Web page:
Michele Gutierrez rode her bike through downtown Gainesville to take it all in Monday.
Gutierrez, the Grace Marketplace administrative coordinator, said she wanted to take her time to see the 600 green placards planted in the grass outside the Alachua County Administration Building. Each placard represents a person who has taken shelter at the homeless shelter.
“Six hundred people is fantastic right now, but that number really needs to triple and quadruple,” she said.
Volunteers at Grace posted the placards to recognize Hunger and Homelessness Awareness Week, which ends Sunday, said Jon DeCarmine, the Grace Marketplace director.
As the week comes to a close, here are three ways Grace Marketplace said Gainesville residents can help the homeless community:
Blanket and coat drive
Grace Marketplace’s fourth annual blanket and coat drive began Monday and will end Dec. 12, said Travis Middleton, the director of community engagement.
The donations will be given to Grace residents to keep warm, Middleton said.
New or gently used coats and blankets can be dropped off at the shelter, at 3055 NE 28th Drive, between 8 a.m. and 6 p.m., DeCarmine said. Places of worship and offices are encouraged to organize their own drives by emailing firstname.lastname@example.org.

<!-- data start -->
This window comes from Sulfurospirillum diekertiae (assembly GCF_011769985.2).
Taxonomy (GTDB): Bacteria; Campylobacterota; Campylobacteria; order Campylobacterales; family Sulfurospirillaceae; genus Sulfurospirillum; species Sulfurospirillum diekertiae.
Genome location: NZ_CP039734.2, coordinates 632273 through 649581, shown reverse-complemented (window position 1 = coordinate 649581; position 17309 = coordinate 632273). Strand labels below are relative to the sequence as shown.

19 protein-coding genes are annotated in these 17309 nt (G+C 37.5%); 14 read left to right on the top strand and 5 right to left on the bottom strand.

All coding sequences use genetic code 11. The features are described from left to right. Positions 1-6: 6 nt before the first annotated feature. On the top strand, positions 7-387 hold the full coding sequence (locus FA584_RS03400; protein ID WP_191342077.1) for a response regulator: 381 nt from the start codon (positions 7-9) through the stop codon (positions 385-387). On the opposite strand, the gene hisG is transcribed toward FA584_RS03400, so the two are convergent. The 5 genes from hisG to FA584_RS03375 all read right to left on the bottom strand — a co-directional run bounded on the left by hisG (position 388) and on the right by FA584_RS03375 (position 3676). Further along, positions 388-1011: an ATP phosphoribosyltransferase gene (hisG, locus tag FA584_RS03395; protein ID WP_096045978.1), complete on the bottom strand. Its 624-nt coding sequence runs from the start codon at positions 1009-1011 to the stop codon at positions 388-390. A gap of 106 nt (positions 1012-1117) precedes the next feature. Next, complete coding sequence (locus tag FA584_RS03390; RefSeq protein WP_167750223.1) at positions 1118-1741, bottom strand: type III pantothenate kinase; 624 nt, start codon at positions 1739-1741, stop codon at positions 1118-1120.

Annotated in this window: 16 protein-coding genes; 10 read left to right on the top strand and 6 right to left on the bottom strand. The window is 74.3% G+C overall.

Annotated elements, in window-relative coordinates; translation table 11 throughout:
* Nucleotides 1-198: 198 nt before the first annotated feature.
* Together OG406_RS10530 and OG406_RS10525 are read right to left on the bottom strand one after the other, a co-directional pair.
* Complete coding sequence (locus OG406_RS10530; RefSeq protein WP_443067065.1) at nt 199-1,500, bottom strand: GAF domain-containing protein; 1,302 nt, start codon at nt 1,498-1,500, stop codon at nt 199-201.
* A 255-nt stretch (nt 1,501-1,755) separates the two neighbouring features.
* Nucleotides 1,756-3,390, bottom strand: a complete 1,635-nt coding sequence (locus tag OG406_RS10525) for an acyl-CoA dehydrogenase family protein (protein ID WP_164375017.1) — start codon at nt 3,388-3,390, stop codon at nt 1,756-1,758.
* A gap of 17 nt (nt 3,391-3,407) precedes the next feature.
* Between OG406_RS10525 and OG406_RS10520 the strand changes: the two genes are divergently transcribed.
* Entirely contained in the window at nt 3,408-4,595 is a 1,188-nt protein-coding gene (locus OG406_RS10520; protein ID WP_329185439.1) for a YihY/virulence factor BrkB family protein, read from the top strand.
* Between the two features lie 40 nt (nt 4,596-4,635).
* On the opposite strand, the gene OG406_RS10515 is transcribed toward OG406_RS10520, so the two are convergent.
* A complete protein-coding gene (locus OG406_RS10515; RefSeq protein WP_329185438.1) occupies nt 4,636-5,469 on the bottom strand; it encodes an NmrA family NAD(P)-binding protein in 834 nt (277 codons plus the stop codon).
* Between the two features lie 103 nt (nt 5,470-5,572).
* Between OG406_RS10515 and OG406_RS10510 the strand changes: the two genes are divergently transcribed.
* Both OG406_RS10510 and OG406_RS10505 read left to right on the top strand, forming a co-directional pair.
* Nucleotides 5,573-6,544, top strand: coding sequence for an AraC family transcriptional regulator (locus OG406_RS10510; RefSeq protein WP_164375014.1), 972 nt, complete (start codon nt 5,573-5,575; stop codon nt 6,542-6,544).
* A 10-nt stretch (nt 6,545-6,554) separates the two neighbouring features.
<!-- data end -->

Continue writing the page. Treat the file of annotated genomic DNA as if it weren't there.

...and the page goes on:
Hunger and Homelessness Awareness Week fundraiser
Grace Marketplace will host a punk rock karaoke fundraiser at The Backyard at Boca Fiesta & Palomino, at 232 SE First St., at 9 p.m. Saturday, DeCarmine said.
A donation between $5 and $10 will be accepted as admission.
Cold Night Shelter Program
Grace Marketplace is open to anyone in need of shelter from cold temperatures tonight, Middleton said. The organization is expecting to provide more than 100 people with warm meals, blankets and a place to sleep during the program Thursday night and tonight.
The Cold Night Shelter Program kicks in when the temperature drops below 45 degrees, Middleton said. The temperature is expected to reach a low of 38 degrees.
Flyers about the program have been posted around Grace Marketplace’s campus, DeCarmine said.
“Our mission is to provide shelter to people in crisis and that is a 24/7, 365 day-a-year job,” he said.
Russ Dye, 54, sits near his tent outside Grace Marketplace on Monday in four layers of clothes to shelter him from the cold. Dye said about 25 people at the shelter still need blankets and coats to bear the drop in temperatures.